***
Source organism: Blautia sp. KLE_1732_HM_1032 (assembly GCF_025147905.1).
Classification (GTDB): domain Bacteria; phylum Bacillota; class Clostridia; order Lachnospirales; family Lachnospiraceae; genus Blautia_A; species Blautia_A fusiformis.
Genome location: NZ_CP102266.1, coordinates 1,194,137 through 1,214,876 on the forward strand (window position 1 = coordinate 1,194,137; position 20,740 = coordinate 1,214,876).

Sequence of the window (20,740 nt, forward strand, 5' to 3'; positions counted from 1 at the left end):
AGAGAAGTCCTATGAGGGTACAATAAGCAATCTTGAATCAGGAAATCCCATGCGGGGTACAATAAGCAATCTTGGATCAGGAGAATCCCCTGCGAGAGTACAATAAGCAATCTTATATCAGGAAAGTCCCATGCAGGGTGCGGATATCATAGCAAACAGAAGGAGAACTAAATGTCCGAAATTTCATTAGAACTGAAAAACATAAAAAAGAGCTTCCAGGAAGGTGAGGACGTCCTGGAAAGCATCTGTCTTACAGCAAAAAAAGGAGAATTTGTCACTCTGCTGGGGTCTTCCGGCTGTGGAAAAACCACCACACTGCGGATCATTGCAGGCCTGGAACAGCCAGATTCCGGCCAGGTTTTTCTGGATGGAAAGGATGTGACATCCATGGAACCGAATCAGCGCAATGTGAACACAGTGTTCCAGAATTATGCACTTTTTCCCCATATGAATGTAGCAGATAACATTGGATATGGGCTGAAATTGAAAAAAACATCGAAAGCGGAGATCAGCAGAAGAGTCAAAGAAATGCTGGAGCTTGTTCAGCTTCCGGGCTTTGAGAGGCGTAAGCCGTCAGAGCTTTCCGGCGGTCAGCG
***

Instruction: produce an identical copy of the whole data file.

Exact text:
Source organism: Blautia sp. KLE_1732_HM_1032 (assembly GCF_025147905.1).
Classification (GTDB): domain Bacteria; phylum Bacillota; class Clostridia; order Lachnospirales; family Lachnospiraceae; genus Blautia_A; species Blautia_A fusiformis.
Genome location: NZ_CP102266.1, coordinates 1,194,137 through 1,214,876 on the forward strand (window position 1 = coordinate 1,194,137; position 20,740 = coordinate 1,214,876).

Sequence of the window (20,740 nt, forward strand, 5' to 3'; positions counted from 1 at the left end):
AGAGAAGTCCTATGAGGGTACAATAAGCAATCTTGAATCAGGAAATCCCATGCGGGGTACAATAAGCAATCTTGGATCAGGAGAATCCCCTGCGAGAGTACAATAAGCAATCTTATATCAGGAAAGTCCCATGCAGGGTGCGGATATCATAGCAAACAGAAGGAGAACTAAATGTCCGAAATTTCATTAGAACTGAAAAACATAAAAAAGAGCTTCCAGGAAGGTGAGGACGTCCTGGAAAGCATCTGTCTTACAGCAAAAAAAGGAGAATTTGTCACTCTGCTGGGGTCTTCCGGCTGTGGAAAAACCACCACACTGCGGATCATTGCAGGCCTGGAACAGCCAGATTCCGGCCAGGTTTTTCTGGATGGAAAGGATGTGACATCCATGGAACCGAATCAGCGCAATGTGAACACAGTGTTCCAGAATTATGCACTTTTTCCCCATATGAATGTAGCAGATAACATTGGATATGGGCTGAAATTGAAAAAAACATCGAAAGCGGAGATCAGCAGAAGAGTCAAAGAAATGCTGGAGCTTGTTCAGCTTCCGGGCTTTGAGAGGCGTAAGCCGTCAGAGCTTTCCGGCGGTCAGCG